Capable Capable
Capable Capable

The monumental idea of reintroducing self-possession to America
Arnold Siegel —July 4, 2022

“Know thyself” is inscribed on the temple wall of the Delphi Oracle, so Plato tells us. Thus, the philosophic challenge to know yourself has a history together with its appealing provocation that succeeding with the effort to take the measure of yourself will lead to a life lived in the light of greater consciousness and understanding of your responsibility for yourself, for commanding the organization, direction and control of your authorial voice of your embodied selfhood and not least, for realizing a quality of deliberative judgment and progressively original authorship that provides you with as much fulfillment, satisfaction and equanimity as your nature allows and as you can authentically accomplish.

To question who we are is to begin an ontological inquiry. The question of self-knowledge is often precipitated by the difficulties we encounter in the process of acting on our creative responsibility, i.e., acting on the authority provided by the design of who we are. But what is the design of who we are? It is the case that the manner in which we identify ourselves (“know thyself”) is critical to the exercise of our authority. However, the collapse of the metaphysical paradigms of “monotheism,” “essence,” and “ego,” (from the weight of science) has left each and all of us (aware of it or not) in a substantive identity crisis vis-à-vis a discipline common to all of us that describes what we are. And despite the advanced age of our civilization among the difficult challenges we confront, is recognizing what we term the substantive identity of the free individual. This all comes down to the fact that what we require is a philosophy with which to resolve this crisis.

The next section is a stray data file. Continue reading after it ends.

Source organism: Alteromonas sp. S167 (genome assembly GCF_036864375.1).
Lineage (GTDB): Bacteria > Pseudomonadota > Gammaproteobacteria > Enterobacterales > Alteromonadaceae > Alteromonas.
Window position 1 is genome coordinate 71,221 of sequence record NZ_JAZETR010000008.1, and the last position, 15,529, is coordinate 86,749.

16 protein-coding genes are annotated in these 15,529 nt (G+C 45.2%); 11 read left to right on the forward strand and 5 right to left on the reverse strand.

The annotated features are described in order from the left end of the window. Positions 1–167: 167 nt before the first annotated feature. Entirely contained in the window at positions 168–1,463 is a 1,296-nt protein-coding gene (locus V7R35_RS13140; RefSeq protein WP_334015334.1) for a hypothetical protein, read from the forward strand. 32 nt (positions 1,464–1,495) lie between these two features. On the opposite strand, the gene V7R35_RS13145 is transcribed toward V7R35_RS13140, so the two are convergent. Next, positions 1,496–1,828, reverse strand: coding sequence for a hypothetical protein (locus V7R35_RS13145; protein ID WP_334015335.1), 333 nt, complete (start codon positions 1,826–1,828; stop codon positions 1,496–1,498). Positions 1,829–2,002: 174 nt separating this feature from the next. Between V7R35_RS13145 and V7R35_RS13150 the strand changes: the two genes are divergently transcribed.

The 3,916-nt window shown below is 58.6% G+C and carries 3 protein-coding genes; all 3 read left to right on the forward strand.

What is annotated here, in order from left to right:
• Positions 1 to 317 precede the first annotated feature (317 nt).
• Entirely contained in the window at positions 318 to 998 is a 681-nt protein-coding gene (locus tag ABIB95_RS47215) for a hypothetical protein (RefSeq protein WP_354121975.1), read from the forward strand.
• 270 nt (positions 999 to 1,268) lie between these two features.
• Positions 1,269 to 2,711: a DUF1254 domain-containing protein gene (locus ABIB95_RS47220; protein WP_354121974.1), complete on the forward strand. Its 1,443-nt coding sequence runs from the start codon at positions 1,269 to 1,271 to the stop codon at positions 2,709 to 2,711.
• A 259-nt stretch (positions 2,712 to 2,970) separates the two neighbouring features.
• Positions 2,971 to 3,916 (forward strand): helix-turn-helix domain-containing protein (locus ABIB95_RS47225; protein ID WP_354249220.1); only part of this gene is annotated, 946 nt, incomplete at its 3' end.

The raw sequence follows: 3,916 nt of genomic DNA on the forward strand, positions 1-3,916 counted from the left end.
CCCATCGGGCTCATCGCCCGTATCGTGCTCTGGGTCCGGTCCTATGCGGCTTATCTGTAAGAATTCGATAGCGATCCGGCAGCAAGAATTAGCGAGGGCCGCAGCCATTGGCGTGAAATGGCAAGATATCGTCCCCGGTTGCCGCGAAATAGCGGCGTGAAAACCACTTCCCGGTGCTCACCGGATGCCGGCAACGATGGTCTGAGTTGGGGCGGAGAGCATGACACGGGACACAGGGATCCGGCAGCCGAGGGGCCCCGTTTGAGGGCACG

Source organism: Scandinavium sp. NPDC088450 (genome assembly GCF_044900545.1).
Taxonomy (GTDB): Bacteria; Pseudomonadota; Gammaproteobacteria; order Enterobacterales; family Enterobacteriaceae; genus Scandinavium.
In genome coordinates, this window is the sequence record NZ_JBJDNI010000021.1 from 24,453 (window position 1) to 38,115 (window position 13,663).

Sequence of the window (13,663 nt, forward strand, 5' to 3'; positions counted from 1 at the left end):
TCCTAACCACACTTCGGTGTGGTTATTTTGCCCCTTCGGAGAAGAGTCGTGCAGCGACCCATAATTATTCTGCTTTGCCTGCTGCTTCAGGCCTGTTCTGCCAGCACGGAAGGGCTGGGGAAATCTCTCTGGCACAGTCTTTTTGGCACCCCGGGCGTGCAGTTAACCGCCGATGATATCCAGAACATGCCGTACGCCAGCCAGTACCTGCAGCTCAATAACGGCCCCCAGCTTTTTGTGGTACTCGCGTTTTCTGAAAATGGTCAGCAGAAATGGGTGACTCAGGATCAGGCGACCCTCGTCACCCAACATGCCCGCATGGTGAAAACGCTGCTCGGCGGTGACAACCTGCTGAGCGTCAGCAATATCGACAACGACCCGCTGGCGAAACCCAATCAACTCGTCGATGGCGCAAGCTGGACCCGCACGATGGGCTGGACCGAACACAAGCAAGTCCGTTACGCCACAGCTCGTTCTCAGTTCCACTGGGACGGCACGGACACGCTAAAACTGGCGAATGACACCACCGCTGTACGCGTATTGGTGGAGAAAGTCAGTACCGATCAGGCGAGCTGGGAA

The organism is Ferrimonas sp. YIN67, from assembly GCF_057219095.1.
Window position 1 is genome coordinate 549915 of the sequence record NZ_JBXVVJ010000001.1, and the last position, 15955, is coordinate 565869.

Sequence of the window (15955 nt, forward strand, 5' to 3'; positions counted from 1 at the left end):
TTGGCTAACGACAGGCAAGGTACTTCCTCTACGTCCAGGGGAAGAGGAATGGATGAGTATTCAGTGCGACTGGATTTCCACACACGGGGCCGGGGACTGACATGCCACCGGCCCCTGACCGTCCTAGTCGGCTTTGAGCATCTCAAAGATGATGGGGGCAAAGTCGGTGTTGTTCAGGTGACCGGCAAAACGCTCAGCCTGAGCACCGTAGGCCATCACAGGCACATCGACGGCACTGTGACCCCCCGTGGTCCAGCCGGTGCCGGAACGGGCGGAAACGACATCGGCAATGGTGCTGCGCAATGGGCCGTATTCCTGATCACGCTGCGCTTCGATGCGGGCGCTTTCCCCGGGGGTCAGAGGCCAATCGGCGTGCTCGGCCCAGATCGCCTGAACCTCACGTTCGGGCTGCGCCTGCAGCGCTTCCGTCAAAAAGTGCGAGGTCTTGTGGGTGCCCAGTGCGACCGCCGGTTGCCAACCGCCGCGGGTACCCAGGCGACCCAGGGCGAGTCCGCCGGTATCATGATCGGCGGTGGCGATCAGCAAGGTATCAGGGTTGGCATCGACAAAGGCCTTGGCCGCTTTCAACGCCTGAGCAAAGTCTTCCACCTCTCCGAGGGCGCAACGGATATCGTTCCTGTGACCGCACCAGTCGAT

To start, we must shift the question of our identity, if only temporarily, from “Who am I?” to “What am I?” That is, we must take up the generic question, “What are we?” or “What are all of us?” Our conclusion? We are humans living in an era which we term late modernity, and a nation wherein we are subjected and as such, enculturated to be fully human. In America, we living systems have been socioculturally fashioned to be liberal democratic individuals (the free individual). Our virtuously intent autonomous behavior is the keystone to the success not just of ourselves but also of the political, economic and social structure of America.  The expectation is that this experiment in democracy and emancipation, i.e., our civilization, is so arranged that all of us can flourish in it. All of us can live a life worth living and, at the same time, achieve a country worth the effort of creating it.